Tourists’ toilet habits turning Scottish beauty spot into ‘biohazard’

The toilets habits of visitors to one of Scotland’s most popular areas are turning parts of it into “biohazards”, according to a warning from the National Trust for Scotland (NTS).

Popular areas beside paths and car parks within Glencoe National Nature Reserve are becoming toxic because of tourists defecating outside, reports The National, with the clean-up by rangers branded the “least pleasant” of their responsibilities.

New figures from the NTS show that there has been an increase in visitors this year compared to 2022, with 35 per cent more people stopping by the Glencoe Visitor Centre, an 18 per cent jump in the number of tents and a 10 per cent rise in campervans and motorhomes.

This season has also seen volunteers and staff collect over 200 bags of litter, with food packing, disposable BBQs, used tissues and wet wipes among the most-collected items.

However, it’s the human waste that is particularly troublesome.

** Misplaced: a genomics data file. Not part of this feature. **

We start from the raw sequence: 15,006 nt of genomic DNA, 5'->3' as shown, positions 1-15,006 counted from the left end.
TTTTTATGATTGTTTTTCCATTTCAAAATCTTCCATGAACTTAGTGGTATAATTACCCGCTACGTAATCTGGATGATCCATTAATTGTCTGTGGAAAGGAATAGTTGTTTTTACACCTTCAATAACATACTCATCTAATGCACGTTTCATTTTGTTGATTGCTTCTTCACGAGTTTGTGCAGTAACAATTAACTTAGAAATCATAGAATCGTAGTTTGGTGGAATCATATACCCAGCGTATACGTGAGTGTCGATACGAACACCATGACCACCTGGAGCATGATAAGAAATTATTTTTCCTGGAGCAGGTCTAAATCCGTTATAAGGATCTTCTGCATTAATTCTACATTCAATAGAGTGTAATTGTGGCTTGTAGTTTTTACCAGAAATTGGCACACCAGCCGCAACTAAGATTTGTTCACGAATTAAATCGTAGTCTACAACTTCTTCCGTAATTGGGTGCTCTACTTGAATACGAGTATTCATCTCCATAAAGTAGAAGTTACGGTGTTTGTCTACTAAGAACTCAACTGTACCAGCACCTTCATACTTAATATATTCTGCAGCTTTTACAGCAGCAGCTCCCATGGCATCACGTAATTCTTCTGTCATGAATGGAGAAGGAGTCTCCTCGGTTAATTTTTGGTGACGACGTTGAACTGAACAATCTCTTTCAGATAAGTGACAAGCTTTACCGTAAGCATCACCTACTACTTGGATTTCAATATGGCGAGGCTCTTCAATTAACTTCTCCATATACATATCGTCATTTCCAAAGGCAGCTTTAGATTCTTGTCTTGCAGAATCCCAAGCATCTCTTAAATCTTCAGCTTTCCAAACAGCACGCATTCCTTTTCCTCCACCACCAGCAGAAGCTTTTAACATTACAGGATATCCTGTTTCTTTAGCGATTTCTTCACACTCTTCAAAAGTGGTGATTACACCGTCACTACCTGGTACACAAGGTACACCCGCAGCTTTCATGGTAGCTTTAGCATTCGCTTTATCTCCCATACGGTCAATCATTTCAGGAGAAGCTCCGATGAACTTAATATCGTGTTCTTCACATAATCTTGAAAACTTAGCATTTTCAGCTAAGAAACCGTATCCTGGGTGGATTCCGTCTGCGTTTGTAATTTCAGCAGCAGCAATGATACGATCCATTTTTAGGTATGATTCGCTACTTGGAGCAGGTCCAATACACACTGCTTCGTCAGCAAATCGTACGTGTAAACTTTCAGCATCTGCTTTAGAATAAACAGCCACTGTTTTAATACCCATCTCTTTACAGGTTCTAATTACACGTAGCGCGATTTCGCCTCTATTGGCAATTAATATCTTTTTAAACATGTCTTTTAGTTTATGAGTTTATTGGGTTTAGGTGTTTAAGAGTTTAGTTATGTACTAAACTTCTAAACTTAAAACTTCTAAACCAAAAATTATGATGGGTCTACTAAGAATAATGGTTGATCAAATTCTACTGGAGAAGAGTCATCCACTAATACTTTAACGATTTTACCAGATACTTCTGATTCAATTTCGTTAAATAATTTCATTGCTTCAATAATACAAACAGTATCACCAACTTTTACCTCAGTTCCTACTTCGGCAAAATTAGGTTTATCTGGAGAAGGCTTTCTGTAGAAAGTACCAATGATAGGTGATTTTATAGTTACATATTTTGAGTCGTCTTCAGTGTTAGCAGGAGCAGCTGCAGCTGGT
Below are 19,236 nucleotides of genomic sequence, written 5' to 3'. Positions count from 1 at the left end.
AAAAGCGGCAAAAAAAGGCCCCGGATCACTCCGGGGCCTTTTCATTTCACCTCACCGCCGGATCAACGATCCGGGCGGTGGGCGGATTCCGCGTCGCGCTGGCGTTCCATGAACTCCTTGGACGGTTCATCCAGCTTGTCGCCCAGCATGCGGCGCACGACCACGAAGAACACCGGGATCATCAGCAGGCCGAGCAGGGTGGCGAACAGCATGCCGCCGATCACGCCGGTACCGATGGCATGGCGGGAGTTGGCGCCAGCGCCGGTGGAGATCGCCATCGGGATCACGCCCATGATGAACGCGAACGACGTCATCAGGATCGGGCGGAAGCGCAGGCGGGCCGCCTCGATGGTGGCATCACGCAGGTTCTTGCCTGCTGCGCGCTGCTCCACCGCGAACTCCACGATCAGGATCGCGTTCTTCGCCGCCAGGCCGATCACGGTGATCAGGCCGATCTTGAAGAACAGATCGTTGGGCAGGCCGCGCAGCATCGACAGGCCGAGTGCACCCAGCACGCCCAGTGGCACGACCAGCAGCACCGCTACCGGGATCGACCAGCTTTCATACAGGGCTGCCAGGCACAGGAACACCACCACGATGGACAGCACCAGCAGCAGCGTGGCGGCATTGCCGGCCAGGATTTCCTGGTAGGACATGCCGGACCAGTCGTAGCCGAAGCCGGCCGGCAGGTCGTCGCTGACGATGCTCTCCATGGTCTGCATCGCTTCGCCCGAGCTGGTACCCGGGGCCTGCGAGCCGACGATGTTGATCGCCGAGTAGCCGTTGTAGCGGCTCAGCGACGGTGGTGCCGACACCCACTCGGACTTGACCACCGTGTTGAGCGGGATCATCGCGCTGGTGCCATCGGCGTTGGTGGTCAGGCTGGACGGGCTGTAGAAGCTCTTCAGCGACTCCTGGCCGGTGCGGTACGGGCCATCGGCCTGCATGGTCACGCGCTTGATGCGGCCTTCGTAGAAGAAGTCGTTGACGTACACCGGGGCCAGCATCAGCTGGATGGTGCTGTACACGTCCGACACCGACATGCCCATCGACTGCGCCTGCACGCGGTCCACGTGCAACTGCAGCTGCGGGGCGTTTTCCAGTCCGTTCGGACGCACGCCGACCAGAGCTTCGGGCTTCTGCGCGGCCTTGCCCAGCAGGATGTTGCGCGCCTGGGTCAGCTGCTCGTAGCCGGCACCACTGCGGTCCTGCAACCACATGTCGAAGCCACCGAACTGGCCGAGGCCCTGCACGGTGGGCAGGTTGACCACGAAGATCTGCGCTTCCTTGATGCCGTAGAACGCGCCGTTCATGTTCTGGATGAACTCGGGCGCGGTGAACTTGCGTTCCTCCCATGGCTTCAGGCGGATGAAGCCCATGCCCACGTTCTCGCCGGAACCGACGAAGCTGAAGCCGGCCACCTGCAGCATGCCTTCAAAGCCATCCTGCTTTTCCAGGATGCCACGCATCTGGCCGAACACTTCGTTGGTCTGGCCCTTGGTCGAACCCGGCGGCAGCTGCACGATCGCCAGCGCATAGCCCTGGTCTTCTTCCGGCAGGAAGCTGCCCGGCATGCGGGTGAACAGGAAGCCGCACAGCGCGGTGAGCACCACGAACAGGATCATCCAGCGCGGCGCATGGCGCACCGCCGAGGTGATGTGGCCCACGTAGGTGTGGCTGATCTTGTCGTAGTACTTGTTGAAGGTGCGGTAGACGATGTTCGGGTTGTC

Scott McCombie, senior ranger for Glencoe National Nature Reserve, said: “One of the least pleasant tasks our team faces – and this is certainly one that diverts us from conservation and habitat restoration – is clearing up toilet sites. There is no easy answer to toileting in the outdoors.

“The advice in the Scottish Outdoor Access Code is to bury it. However, at popular sites with thin soils and repeated use, this is not the best option.

“Many people choose the same spots at the edge of car parks and beside paths to relieve themselves and these areas can become a biohazard.”

The NTS is also calling for campfires to banned in Glencoe, after damage to Coire Gabhail, better known as the Lost or Hidden Valley, from people cutting off branches covered in mosses and lichens to fuel their fires.

Campfires on the ground were blamed for damaging peat-rich soils and several wildfires were caused by careless visitors.

One of Scotland’s busiest nature reserves, Glencoe sees millions of people passing through each year.

Mr McCombie added: “We’re lucky to have some incredible places on our doorstep and we want to make sure they’re there for future generations to enjoy – in a way that’s sustainable and beneficial for the local community.”

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